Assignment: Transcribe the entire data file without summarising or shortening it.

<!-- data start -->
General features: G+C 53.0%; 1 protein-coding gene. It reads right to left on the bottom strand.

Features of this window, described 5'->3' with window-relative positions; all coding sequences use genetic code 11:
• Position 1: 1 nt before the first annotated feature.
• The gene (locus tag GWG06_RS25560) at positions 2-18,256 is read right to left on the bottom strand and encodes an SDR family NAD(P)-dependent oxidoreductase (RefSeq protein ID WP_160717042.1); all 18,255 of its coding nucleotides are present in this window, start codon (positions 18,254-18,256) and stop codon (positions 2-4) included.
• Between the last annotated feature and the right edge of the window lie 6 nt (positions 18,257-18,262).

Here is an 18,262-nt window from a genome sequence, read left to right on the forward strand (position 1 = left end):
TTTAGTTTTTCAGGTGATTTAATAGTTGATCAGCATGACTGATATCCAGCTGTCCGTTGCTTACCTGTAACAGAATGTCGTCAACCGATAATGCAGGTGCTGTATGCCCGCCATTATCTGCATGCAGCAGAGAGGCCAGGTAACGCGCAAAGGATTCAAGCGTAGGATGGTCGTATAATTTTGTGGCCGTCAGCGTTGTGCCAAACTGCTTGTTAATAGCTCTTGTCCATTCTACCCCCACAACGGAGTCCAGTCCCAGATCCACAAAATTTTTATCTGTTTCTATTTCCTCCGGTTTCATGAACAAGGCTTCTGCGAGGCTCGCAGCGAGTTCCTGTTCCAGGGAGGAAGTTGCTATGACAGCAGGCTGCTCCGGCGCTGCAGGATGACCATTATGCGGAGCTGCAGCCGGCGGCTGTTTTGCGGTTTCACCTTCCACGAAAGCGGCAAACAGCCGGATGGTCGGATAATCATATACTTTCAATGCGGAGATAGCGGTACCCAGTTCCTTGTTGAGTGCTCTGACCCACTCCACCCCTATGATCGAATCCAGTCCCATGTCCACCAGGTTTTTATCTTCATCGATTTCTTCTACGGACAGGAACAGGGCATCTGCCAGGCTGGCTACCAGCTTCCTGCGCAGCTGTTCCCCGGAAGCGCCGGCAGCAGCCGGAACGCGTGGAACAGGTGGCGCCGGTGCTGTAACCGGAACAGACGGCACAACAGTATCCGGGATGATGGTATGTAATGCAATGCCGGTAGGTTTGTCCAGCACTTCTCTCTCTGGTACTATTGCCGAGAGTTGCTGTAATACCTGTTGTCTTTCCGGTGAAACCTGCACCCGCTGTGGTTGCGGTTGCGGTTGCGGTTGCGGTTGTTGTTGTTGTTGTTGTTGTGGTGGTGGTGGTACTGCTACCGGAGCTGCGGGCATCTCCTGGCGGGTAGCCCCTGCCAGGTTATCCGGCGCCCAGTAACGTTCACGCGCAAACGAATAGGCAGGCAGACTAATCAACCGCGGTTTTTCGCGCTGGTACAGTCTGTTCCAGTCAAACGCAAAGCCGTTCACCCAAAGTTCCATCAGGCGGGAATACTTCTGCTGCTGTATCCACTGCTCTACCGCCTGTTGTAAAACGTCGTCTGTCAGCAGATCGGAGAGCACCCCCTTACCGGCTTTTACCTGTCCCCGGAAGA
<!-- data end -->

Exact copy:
General features: G+C 53.0%; 1 protein-coding gene. It reads right to left on the bottom strand.

Features of this window, described 5'->3' with window-relative positions; all coding sequences use genetic code 11:
• Position 1: 1 nt before the first annotated feature.
• The gene (locus tag GWG06_RS25560) at positions 2-18,256 is read right to left on the bottom strand and encodes an SDR family NAD(P)-dependent oxidoreductase (RefSeq protein ID WP_160717042.1); all 18,255 of its coding nucleotides are present in this window, start codon (positions 18,254-18,256) and stop codon (positions 2-4) included.
• Between the last annotated feature and the right edge of the window lie 6 nt (positions 18,257-18,262).

Here is an 18,262-nt window from a genome sequence, read left to right on the forward strand (position 1 = left end):
TTTAGTTTTTCAGGTGATTTAATAGTTGATCAGCATGACTGATATCCAGCTGTCCGTTGCTTACCTGTAACAGAATGTCGTCAACCGATAATGCAGGTGCTGTATGCCCGCCATTATCTGCATGCAGCAGAGAGGCCAGGTAACGCGCAAAGGATTCAAGCGTAGGATGGTCGTATAATTTTGTGGCCGTCAGCGTTGTGCCAAACTGCTTGTTAATAGCTCTTGTCCATTCTACCCCCACAACGGAGTCCAGTCCCAGATCCACAAAATTTTTATCTGTTTCTATTTCCTCCGGTTTCATGAACAAGGCTTCTGCGAGGCTCGCAGCGAGTTCCTGTTCCAGGGAGGAAGTTGCTATGACAGCAGGCTGCTCCGGCGCTGCAGGATGACCATTATGCGGAGCTGCAGCCGGCGGCTGTTTTGCGGTTTCACCTTCCACGAAAGCGGCAAACAGCCGGATGGTCGGATAATCATATACTTTCAATGCGGAGATAGCGGTACCCAGTTCCTTGTTGAGTGCTCTGACCCACTCCACCCCTATGATCGAATCCAGTCCCATGTCCACCAGGTTTTTATCTTCATCGATTTCTTCTACGGACAGGAACAGGGCATCTGCCAGGCTGGCTACCAGCTTCCTGCGCAGCTGTTCCCCGGAAGCGCCGGCAGCAGCCGGAACGCGTGGAACAGGTGGCGCCGGTGCTGTAACCGGAACAGACGGCACAACAGTATCCGGGATGATGGTATGTAATGCAATGCCGGTAGGTTTGTCCAGCACTTCTCTCTCTGGTACTATTGCCGAGAGTTGCTGTAATACCTGTTGTCTTTCCGGTGAAACCTGCACCCGCTGTGGTTGCGGTTGCGGTTGCGGTTGCGGTTGTTGTTGTTGTTGTTGTTGTGGTGGTGGTGGTACTGCTACCGGAGCTGCGGGCATCTCCTGGCGGGTAGCCCCTGCCAGGTTATCCGGCGCCCAGTAACGTTCACGCGCAAACGAATAGGCAGGCAGACTAATCAACCGCGGTTTTTCGCGCTGGTACAGTCTGTTCCAGTCAAACGCAAAGCCGTTCACCCAAAGTTCCATCAGGCGGGAATACTTCTGCTGCTGTATCCACTGCTCTACCGCCTGTTGTAAAACGTCGTCTGTCAGCAGATCGGAGAGCACCCCCTTACCGGCTTTTACCTGTCCCCGGAAGA